13 Replies Latest reply on Dec 22, 2013 7:45 PM by starbuckfrack RSS

    Does real-life body operations affect your gameplay on Call of Duty?

      So, if you didn't understand what this was saying, does your body function effect your gameplay on CoD? Well, you're probably thinking "No, Call of Duty isn't real life. It is only real to the nerds." Well, yeah but the way your brain functions, does it effect the way you play? For example.

      The reflexes you have in real life could depend on how quick you react to enemies in CoD. If you had slower reflexes, then you'll react slower. Faster reflexes result in killing the enemy faster. So, it is not "practice makes prefect" when it comes to CoD. Reflexes result in this kind of thing. A scale of reflexes is shown in the bottom. It shows the scale of how reflexes work kind of like IQ or Earthquake measurements.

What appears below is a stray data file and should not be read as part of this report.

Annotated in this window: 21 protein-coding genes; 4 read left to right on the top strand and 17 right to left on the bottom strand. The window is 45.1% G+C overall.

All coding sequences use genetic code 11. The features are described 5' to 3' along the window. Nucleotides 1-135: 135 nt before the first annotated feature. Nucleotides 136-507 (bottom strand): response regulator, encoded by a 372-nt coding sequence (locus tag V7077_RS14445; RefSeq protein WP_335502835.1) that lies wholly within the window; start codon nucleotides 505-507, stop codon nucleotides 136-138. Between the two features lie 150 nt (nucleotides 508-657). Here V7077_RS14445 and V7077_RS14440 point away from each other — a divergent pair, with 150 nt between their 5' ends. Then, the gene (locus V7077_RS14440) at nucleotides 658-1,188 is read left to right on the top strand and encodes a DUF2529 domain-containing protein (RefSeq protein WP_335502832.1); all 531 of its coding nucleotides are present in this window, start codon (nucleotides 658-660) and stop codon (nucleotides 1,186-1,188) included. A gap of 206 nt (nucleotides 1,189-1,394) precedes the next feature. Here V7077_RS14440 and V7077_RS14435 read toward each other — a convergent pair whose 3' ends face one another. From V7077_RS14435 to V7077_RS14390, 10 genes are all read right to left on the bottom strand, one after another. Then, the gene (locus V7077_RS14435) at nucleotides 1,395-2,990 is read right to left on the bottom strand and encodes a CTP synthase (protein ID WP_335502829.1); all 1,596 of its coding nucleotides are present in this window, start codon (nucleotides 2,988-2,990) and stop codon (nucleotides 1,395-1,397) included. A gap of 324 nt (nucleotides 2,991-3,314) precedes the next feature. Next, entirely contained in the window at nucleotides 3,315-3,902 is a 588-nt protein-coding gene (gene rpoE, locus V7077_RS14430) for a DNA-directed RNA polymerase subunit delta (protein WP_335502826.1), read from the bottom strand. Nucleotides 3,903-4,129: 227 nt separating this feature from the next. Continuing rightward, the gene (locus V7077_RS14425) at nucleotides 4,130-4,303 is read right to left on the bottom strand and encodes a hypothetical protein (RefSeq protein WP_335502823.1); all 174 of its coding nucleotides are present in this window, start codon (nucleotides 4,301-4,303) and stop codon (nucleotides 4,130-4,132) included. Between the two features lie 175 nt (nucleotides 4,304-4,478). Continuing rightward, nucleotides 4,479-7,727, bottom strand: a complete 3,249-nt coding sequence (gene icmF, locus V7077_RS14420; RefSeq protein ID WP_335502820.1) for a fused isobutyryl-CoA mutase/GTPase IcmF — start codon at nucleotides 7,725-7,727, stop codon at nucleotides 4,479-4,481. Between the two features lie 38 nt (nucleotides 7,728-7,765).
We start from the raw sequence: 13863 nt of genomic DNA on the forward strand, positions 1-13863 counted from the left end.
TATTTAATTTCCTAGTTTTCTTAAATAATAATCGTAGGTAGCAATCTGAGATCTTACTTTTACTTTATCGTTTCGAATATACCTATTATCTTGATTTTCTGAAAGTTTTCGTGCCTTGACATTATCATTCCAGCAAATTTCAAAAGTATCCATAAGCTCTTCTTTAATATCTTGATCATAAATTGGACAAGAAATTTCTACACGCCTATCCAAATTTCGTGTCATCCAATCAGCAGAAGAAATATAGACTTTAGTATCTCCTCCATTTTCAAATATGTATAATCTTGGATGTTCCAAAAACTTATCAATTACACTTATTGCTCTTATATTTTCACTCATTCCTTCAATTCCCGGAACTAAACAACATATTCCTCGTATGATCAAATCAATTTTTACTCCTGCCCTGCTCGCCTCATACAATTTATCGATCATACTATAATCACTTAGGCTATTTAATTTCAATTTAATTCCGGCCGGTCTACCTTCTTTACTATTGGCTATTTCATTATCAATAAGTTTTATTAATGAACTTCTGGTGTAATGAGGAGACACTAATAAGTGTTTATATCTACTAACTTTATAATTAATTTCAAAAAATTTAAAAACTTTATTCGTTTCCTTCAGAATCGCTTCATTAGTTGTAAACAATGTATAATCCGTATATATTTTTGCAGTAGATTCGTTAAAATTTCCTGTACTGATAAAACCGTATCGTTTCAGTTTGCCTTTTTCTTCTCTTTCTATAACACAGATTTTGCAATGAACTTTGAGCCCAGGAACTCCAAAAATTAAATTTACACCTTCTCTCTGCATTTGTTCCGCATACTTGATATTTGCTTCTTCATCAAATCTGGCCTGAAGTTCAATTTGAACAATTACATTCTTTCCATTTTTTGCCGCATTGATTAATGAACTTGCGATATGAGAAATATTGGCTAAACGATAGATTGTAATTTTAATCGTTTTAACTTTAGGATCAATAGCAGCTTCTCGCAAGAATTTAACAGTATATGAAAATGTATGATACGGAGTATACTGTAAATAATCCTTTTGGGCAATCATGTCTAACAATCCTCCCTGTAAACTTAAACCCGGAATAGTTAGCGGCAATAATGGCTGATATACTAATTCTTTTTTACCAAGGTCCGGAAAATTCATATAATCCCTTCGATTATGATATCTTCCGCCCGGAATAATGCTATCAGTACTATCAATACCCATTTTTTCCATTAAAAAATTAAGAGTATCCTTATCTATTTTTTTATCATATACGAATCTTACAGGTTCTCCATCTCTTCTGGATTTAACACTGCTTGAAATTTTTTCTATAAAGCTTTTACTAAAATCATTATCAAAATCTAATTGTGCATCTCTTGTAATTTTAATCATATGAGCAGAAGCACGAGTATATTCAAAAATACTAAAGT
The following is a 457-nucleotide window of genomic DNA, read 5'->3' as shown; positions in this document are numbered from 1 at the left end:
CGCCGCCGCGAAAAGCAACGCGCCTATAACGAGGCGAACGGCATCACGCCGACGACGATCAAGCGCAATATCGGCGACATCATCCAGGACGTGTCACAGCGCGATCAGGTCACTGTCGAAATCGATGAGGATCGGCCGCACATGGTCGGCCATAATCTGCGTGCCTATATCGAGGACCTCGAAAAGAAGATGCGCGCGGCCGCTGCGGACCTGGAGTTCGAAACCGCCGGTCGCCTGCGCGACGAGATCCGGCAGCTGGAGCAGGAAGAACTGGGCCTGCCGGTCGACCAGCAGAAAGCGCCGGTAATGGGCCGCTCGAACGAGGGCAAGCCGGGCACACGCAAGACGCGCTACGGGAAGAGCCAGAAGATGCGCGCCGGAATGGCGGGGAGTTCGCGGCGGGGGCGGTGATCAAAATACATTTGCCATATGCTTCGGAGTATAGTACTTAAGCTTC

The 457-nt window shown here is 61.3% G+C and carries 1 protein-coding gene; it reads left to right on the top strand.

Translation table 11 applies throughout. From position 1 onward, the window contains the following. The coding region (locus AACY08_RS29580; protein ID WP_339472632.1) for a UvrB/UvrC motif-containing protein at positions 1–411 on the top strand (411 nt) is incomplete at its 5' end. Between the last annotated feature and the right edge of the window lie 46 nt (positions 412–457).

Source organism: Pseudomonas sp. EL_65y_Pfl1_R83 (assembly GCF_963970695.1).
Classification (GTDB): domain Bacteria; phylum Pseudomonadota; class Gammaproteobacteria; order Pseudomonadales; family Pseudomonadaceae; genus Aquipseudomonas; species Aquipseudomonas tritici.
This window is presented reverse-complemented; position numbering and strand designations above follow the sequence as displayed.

But its not just reflexes, its also "multi-tasking." What this means is thinking about more than one thing at the exact same time. Multi-tasking gets easier as you grow older, which may explain why adults are generally play better at CoD than kids. Multi-tasking is very important in CoD, because when you're playing its like saying "You have to think about flanking, and also your back, and what you're going to do when an enemy appears." If you don't think about that at the same time, you are pretty unorganzied already. So, next time you think about how to get better at CoD, train your reflexes and multi-tasking objectives.


      Links v v v


      Reflex Training aim400kg.ru/train/?a=pr&ln=en

      Multi-Tasking Tips www.entrepreneur.com/article/225865

      Reflex Scale

      Header 1Header 2Header 3Header 4Header 5
      1Very Slow5 seconds70's+Sloth
      1.2Very Slow4.8 secondslate 60'sSnail
      1.4Very Slow4.4 seconds60'sTurtle
      1.6Slow3.5 secondsearly 60'sToad
      1.8Slow3 secondslate 50'sTadpole
      2Slightly Slow2.4 seconds50'sFish
      2.2Slightly Slow2 secondsearly 50'sBeetle